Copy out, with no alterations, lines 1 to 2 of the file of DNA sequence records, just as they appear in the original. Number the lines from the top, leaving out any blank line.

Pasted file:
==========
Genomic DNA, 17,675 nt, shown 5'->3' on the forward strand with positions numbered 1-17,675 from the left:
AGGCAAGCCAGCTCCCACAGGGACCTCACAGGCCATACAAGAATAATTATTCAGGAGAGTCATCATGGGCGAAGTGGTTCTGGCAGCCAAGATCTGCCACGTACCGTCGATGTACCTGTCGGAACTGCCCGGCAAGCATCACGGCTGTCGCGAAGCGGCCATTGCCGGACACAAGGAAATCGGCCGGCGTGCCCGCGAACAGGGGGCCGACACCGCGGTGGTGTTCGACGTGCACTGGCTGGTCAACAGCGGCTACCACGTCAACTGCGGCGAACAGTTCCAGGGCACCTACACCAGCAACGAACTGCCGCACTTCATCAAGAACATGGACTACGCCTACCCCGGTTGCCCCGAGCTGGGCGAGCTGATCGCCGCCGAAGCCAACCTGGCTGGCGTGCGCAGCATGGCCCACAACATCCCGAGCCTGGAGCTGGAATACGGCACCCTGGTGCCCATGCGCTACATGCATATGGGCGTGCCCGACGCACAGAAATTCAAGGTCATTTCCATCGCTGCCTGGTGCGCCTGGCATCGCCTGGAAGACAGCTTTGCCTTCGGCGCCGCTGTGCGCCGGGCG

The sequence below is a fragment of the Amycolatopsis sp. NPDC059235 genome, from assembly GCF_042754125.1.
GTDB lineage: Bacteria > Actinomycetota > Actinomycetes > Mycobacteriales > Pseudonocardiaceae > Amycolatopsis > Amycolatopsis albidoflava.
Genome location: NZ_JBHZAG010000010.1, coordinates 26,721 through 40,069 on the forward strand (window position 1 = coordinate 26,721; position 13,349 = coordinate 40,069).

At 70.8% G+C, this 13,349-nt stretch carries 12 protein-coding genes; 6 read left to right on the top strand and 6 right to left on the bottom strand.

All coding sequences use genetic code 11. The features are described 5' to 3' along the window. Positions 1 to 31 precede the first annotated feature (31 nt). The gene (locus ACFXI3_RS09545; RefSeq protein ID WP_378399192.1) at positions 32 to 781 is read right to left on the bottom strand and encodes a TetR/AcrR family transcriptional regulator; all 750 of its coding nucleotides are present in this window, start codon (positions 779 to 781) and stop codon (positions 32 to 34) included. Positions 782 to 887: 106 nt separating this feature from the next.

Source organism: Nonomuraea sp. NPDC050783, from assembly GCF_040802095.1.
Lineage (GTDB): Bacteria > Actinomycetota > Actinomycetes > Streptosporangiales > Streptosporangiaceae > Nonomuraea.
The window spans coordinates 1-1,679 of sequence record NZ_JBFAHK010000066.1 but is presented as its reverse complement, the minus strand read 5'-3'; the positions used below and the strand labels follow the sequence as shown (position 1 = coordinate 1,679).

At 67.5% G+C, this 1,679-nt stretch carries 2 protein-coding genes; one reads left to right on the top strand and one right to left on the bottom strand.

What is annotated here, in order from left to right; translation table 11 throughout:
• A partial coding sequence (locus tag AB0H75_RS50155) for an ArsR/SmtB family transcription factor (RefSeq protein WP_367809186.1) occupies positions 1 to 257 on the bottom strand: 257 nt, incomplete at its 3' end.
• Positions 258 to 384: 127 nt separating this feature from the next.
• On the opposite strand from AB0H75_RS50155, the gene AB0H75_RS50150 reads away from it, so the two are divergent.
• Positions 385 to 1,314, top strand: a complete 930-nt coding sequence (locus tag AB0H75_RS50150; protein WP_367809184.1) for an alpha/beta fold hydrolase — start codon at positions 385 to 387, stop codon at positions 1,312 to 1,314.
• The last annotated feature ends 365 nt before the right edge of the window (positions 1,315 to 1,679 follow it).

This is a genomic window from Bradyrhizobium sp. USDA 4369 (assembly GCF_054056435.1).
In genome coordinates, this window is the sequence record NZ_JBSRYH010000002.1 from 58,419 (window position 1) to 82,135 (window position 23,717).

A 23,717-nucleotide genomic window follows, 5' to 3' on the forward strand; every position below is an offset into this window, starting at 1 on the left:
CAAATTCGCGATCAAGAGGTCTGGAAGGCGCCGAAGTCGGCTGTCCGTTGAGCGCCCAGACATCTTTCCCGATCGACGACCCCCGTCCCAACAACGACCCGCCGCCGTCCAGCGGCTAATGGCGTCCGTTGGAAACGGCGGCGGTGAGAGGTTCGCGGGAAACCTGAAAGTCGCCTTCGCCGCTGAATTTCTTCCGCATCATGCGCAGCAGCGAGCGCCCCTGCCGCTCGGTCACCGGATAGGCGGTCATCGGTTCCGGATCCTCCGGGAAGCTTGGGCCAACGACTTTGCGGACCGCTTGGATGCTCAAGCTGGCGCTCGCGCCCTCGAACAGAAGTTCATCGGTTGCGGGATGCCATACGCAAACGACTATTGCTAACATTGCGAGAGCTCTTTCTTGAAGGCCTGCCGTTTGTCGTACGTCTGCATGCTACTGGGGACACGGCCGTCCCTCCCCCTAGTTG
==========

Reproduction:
Genomic DNA, 17,675 nt, shown 5'->3' on the forward strand with positions numbered 1-17,675 from the left:
AGGCAAGCCAGCTCCCACAGGGACCTCACAGGCCATACAAGAATAATTATTCAGGAGAGTCATCATGGGCGAAGTGGTTCTGGCAGCCAAGATCTGCCACGTACCGTCGATGTACCTGTCGGAACTGCCCGGCAAGCATCACGGCTGTCGCGAAGCGGCCATTGCCGGACACAAGGAAATCGGCCGGCGTGCCCGCGAACAGGGGGCCGACACCGCGGTGGTGTTCGACGTGCACTGGCTGGTCAACAGCGGCTACCACGTCAACTGCGGCGAACAGTTCCAGGGCACCTACACCAGCAACGAACTGCCGCACTTCATCAAGAACATGGACTACGCCTACCCCGGTTGCCCCGAGCTGGGCGAGCTGATCGCCGCCGAAGCCAACCTGGCTGGCGTGCGCAGCATGGCCCACAACATCCCGAGCCTGGAGCTGGAATACGGCACCCTGGTGCCCATGCGCTACATGCATATGGGCGTGCCCGACGCACAGAAATTCAAGGTCATTTCCATCGCTGCCTGGTGCGCCTGGCATCGCCTGGAAGACAGCTTTGCCTTCGGCGCCGCTGTGCGCCGGGCG